Interview by Mary McCarthy
The best research is done without realising it. I was a freelance journalist for 15 or 20 years and lived in many countries and you just kind of soak up the feelings of places and the kinds of atmospheres that might nudge you towards stories. My latest book is set in Spain, where I’ve spent a lot of time over the years, being entirely unaware I was researching a novel.
Most days my writing doesn’t seem to be going too well. One or two days a week I might feel like I’m making progress – but I know it’s during those other, blaa kind of days that all the essential composting takes place. The bad days are when the real writing is happening. There are no shortcuts.
I read my own audio books and I hope it adds another dimension for the listener. For the novel City of Bohane, I used the working class speech of Cork and Limerick, essentially, and was happy to discover it’s a very underused resource. It has a great natural musicality and belligerence.
Some short stories I write in a week or two, and others sit on the desk for years. My favourites tend to happen pretty quickly.
We struggle to read the way we used to. We don’t have the powers of concentration. We are scanning and skim reading so much online it’s difficult to get into the slower pace of a book. A novel tends to have to impress us quickly now. In the past I might read the first 80 pages before deciding if it was for me. Not anymore! You can’t disregard this fact as a writer, and stories are being told differently as a result. You have to lock the reader in much more quickly now.
I work with very black, very dark comedy a lot – I like to play with tone and the readers’ expectations.
When your phone is off, life slows down, time has more texture; it’s less fragmented. My wife and I try to turn off our devices around 7pm and I won’t turn mine on until I have allowed myself the blessed space of 2-3 hours work the next day. The internet sabotages my concentration and if I’m online I can’t write well.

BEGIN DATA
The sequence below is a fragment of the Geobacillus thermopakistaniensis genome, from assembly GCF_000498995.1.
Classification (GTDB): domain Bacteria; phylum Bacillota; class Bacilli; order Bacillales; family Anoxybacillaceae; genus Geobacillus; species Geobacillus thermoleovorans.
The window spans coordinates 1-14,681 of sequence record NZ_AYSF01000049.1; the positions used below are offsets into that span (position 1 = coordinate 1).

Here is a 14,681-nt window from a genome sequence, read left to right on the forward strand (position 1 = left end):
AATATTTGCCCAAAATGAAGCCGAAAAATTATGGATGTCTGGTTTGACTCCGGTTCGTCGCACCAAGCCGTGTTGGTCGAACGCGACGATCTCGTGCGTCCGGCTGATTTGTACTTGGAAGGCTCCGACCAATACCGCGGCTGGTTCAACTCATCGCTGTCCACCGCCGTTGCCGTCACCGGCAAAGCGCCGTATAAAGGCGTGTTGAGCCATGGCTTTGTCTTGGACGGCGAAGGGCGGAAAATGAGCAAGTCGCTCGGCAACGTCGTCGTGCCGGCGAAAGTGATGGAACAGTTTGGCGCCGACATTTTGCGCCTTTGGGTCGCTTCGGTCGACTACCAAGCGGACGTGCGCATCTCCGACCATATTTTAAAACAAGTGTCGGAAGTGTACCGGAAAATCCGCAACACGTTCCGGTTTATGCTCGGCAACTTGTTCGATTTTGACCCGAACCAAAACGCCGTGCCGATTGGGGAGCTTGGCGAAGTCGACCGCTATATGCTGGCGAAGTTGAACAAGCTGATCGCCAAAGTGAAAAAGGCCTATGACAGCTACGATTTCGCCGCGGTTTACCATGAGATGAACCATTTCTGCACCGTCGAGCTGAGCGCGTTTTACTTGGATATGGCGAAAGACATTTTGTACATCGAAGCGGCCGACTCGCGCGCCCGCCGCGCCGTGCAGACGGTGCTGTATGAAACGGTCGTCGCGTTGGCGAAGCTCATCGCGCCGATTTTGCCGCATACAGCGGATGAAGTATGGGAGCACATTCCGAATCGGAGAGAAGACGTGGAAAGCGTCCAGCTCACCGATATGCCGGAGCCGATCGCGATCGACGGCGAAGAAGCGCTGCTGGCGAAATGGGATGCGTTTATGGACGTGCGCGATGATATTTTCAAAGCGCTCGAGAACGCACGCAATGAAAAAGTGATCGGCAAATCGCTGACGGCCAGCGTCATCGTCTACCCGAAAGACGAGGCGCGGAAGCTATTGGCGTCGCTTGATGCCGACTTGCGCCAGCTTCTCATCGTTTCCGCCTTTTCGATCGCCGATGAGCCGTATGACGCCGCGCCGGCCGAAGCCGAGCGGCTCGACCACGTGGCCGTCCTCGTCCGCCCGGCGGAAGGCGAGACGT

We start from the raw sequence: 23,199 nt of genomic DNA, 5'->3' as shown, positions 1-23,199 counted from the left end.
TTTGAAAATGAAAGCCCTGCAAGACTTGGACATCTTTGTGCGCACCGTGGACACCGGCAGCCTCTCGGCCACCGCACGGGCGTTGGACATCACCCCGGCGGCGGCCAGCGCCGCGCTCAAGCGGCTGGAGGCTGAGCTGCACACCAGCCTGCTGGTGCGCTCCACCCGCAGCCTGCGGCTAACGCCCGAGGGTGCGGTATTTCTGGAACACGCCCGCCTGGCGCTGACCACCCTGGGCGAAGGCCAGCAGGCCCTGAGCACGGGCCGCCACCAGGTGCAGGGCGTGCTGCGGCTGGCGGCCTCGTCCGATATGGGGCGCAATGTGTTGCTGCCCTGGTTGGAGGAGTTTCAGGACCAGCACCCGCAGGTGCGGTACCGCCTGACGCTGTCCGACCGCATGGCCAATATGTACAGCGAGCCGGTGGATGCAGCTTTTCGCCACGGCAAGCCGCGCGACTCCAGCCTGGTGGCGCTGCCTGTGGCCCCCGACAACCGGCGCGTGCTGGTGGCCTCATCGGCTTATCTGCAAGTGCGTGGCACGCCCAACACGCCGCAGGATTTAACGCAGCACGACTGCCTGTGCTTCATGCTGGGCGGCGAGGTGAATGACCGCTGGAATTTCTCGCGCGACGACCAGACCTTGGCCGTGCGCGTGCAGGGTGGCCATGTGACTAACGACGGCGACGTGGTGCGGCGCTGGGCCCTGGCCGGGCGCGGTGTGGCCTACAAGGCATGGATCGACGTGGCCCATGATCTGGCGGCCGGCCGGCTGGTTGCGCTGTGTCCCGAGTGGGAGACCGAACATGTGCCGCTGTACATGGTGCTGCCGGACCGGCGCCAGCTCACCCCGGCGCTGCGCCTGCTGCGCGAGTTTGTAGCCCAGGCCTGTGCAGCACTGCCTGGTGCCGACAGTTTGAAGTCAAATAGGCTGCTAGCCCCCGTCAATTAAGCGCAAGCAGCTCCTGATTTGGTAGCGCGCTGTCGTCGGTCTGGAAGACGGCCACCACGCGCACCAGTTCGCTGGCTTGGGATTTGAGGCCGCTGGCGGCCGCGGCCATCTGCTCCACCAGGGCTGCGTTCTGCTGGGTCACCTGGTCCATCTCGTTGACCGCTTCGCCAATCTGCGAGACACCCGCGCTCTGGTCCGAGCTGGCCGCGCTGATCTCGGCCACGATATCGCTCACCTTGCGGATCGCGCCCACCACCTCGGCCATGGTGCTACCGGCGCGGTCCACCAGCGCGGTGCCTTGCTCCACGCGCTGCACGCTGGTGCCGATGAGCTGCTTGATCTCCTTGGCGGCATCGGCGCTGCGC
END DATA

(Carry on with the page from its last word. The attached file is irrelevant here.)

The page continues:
I write for a few hours every morning. It’s easier when you’re still have half asleep to get into that kind of subconscious place, where stories happen. Even if nothing much is happening on the desk, I’ll sit there, I’ll wait it out. It’s part of the deal.
In my twenties I probably read too narrowly. I would have a phase where I’d read nothing except Flannery O’Connor or Saul Bellow or Philip Roth. If you want to write, you should read as broadly as possible.
Now I might have 20 books on the go on the bedside table at any given time. I won’t finish them all. Right now I’m re-reading Hilary Mantel’s Wolf Hall, and some Lucia Berlin short stories, some essays by Janet Malcolm and a collection of Orson Welles interviews.
I’ve had rave reviews and hatchet jobs. You do feel a bit cranky after a bad one and all warm and glowing after a good one. But you learn that these emotions are very, very temporary. Most writers are not being entirely honest if they say they take no notice of reviews. But you do start to care less.
Publishing and writing are very different worlds. Writers needs to focus on the story. If they think about what happens when the story leaves the house, it can get problematic. The danger for a writer is in trying to please the reader, or getting caught up in social media all the time, or thinking about literary awards, or press coverage, and all of these things are really part of the business of publishing, they’re nothing to do with the actual writing.
Acting has a lot in common with writing. In both professions you’re trying to create voices that sound believable, that you can get away with.
Experience is filtered through your perceptions and your senses to produce deep, subconscious notions that might make stories. I wouldn’t define experience too narrowly, it’s not just what’s happened to you, it can include everything you’ve read, the podcasts you’ve listened to, the TV and films you’ve watched.
I never took any creative writing courses, though they may well have been good for me. I don’t know how much they can teach about writing but if there is a benefit, it’s that these courses create a space for your writing.
It’s terrific to see so many new Irish writers emerging all the time. The visibility encourages others. Growing up in Limerick, Michael Curtin was the only real working novelist in town, and when there aren’t many examples around, it can seem like an unlikely thing to start attempting.
Kevin Barry’s latest book is Night Boat to Tangier.